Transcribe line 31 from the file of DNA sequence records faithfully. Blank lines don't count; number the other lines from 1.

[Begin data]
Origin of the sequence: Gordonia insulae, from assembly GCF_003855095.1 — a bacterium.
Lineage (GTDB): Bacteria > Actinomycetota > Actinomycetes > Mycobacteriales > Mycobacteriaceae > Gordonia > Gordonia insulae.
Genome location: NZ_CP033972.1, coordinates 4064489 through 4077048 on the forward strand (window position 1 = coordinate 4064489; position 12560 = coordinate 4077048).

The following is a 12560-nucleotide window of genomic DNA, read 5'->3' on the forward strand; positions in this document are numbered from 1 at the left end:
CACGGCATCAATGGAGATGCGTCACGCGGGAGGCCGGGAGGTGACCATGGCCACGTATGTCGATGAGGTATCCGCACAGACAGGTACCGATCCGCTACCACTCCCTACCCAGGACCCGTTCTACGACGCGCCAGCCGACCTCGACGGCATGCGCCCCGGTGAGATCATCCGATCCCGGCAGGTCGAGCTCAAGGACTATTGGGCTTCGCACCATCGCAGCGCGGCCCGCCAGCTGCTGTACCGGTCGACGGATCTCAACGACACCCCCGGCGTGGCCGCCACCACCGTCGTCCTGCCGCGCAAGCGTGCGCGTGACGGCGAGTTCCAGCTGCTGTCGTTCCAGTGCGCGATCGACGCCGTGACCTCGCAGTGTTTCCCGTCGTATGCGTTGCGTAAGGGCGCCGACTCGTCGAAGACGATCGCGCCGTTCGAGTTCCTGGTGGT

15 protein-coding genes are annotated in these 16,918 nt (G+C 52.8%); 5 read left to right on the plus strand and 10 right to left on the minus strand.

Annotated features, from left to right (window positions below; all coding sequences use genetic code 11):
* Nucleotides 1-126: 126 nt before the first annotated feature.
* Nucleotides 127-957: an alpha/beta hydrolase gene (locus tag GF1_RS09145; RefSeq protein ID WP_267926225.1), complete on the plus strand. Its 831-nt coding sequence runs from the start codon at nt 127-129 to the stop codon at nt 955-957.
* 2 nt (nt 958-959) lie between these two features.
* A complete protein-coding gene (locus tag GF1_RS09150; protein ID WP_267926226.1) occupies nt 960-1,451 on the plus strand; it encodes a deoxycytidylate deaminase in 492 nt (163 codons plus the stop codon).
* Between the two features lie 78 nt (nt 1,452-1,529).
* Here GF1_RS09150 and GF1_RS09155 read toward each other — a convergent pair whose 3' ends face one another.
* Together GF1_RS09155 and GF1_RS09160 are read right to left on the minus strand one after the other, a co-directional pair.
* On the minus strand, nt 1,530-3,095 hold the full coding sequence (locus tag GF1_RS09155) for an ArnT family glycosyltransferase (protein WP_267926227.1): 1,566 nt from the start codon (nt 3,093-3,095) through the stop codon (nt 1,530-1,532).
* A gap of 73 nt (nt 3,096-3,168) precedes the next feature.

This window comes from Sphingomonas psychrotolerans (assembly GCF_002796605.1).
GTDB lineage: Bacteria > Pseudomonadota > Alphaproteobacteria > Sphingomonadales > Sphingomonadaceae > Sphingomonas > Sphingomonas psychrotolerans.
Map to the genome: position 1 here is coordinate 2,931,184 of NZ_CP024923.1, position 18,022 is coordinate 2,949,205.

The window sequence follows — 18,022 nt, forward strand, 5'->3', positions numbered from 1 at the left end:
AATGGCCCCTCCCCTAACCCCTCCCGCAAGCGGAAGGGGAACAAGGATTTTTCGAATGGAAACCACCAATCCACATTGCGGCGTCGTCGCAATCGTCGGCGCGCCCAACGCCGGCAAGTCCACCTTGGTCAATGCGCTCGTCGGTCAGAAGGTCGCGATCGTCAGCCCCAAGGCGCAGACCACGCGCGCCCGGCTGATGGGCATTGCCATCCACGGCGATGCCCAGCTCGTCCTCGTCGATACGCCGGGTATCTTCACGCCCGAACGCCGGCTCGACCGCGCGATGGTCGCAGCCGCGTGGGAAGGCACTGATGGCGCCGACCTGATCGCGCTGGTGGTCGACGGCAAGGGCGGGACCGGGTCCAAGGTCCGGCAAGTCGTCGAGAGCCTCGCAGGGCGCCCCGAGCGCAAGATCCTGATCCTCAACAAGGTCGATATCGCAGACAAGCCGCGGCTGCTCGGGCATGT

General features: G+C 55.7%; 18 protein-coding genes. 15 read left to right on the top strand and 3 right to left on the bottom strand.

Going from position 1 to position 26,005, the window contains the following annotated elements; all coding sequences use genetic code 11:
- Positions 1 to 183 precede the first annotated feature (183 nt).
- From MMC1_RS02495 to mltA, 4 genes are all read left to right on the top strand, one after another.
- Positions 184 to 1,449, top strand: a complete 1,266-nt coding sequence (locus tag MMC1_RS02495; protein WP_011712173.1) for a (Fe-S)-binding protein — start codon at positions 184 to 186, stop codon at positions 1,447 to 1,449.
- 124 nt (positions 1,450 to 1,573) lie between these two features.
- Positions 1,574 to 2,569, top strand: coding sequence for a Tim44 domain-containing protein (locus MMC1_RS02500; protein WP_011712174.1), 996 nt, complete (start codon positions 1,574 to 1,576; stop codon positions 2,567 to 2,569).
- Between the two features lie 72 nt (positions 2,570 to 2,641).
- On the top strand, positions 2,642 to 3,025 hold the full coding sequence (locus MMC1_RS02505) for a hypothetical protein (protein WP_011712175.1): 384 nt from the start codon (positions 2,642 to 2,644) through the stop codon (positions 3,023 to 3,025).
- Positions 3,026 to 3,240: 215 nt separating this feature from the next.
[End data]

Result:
- Positions 3,026 to 3,240: 215 nt separating this feature from the next.